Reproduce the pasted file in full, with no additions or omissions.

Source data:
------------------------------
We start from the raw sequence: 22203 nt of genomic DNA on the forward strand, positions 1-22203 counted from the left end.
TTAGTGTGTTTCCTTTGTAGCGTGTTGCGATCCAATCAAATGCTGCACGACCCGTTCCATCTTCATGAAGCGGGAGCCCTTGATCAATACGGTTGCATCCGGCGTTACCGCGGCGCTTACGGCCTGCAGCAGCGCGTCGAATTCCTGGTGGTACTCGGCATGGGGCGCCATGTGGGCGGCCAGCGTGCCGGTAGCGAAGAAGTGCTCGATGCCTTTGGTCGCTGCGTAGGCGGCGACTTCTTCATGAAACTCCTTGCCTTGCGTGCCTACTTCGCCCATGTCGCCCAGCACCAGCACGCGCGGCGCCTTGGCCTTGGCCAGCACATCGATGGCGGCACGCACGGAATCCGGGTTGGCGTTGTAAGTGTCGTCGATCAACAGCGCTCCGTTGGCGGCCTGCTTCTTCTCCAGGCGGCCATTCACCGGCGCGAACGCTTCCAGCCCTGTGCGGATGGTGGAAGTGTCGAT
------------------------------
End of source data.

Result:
We start from the raw sequence: 22203 nt of genomic DNA on the forward strand, positions 1-22203 counted from the left end.
TTAGTGTGTTTCCTTTGTAGCGTGTTGCGATCCAATCAAATGCTGCACGACCCGTTCCATCTTCATGAAGCGGGAGCCCTTGATCAATACGGTTGCATCCGGCGTTACCGCGGCGCTTACGGCCTGCAGCAGCGCGTCGAATTCCTGGTGGTACTCGGCATGGGGCGCCATGTGGGCGGCCAGCGTGCCGGTAGCGAAGAAGTGCTCGATGCCTTTGGTCGCTGCGTAGGCGGCGACTTCTTCATGAAACTCCTTGCCTTGCGTGCCTACTTCGCCCATGTCGCCCAGCACCAGCACGCGCGGCGCCTTGGCCTTGGCCAGCACATCGATGGCGGCACGCACGGAATCCGGGTTGGCGTTGTAAGTGTCGTCGATCAACAGCGCTCCGTTGGCGGCCTGCTTCTTCTCCAGGCGGCCATTCACCGGCGCGAACGCTTCCAGCCCTGTGCGGATGGTGGAAGTGTCGAT